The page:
Austria has two major wholly state-owned enterprises (SOEs): The OeBB (Austrian Federal Railways) and Asfinag (highway financing, building, maintenance, and administration). Other government industry holding companies are bundled in the government holding company OeBAG (http://www.oebag.gv.at)
The government has direct representation in the supervisory boards of its companies (commensurate with its ownership stake), and OeBAG has the authority to buy and sell company shares, as well as purchase minority stakes in strategically relevant companies. Such purchases are subject to approval from an audit committee consisting of government-nominated independent economic experts.
OeBAG holds a 53 percent stake in the Post Office, 51 percent in energy company Verbund, 33 percent in the gambling group Casinos Austria, 31.5 percent in the energy company OMV, 28 percent in the Telekom Austria Group, as well as a handful of smaller ventures. Local governments own most utilities, the Vienna International Airport, and more than half of Austria’s 270 hospitals and clinics.
Private enterprises in Austria can generally compete with public enterprises under the same terms and conditions with respect to market access, credit, and other such business operations as licenses and supplies. While most SOEs must finance themselves under terms similar to private enterprises, some large SOEs (such as OeBB) benefit from state-subsidized pension systems. As a member of the EU, Austria is also a party to the Government Procurement Agreement (GPA) of the WTO, which indirectly also covers the SOEs (since they are entities monitored by the Austrian Court of Auditors).
The five major OeBAG-controlled companies (Postal Service, Verbund AG, Casinos Austria, OMV, Telekom Austria), are listed on the Vienna Stock Exchange. Senior managers in these companies do not directly report to a minister, but to an oversight board. However, the government often appoints management and board members, who usually have strong political affiliations.
8. Responsible Business Conduct
Austrian Responsible Business Conduct (RBC)/Corporate Social Responsibility (CSR) standards are laid out in the Austrian Corporate Governance Codex, which is based on the EU Commission’s 2011 “Strategy for Corporate Social Responsibility.” The Austrian Standards Institute’s ONR 192500 acts as the main guidance for CSR and is based on the EU Commission’s published Strategy, which is also compliant with UN guidelines. Major Austrian companies follow generally accepted CSR principles and publish a CSR chapter in their annual reports; many also provide information on their health, safety, security, and environmental activities.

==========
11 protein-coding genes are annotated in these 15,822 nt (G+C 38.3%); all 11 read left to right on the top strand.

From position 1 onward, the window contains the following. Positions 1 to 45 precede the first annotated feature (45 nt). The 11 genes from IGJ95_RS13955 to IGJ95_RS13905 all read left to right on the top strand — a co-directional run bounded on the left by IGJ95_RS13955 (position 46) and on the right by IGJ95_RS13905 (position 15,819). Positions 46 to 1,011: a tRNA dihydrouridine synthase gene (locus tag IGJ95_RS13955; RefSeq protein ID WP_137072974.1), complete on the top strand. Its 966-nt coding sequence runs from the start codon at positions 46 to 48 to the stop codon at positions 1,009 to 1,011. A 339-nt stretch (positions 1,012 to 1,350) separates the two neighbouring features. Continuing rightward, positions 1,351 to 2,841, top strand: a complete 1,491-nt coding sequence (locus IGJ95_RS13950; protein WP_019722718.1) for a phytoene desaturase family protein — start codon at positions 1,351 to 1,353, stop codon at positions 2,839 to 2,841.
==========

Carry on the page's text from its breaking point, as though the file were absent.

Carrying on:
Austria adheres to the OECD’s Guidelines for Multinational Enterprises. The Ministry for Labor, Social Affairs, Health, and Consumer Protection is represented in national and international CSR-relevant associations and supports CSR initiatives while working closely together with the Austrian Standards Institute.
The Austrian export credit agency promotes information on CSR issues, principles and standards, including the OECD Guidelines, on its website.
Austria is a signatory to the Montreaux Document on Private Military and Security Companies, which it ratified in 2008.
Austria is a member of the Council of Europe’s Group of States against Corruption (GRECO) and also ratified the UN Convention against Corruption (UNCAC) and the OECD Anti-Bribery Convention. As part of the UNCAC ratification process, Austria has implemented a national anti-corruption strategy. Central elements of the strategy are promoting transparency in public sector decisions and raising awareness of corruption. Austria ranked 13th (out of 180 countries) in Transparency International’s latest Corruption Perceptions Index. Despite this ranking, the Group of States Against Corruption (GRECO) February 2021 report criticized Austria for only fully implementing two of 19 recommendations since the last report was issued in 2017. The criticism largely focused on a lack of transparency on lobbying, receipt of donations, and the income of Members of Parliament.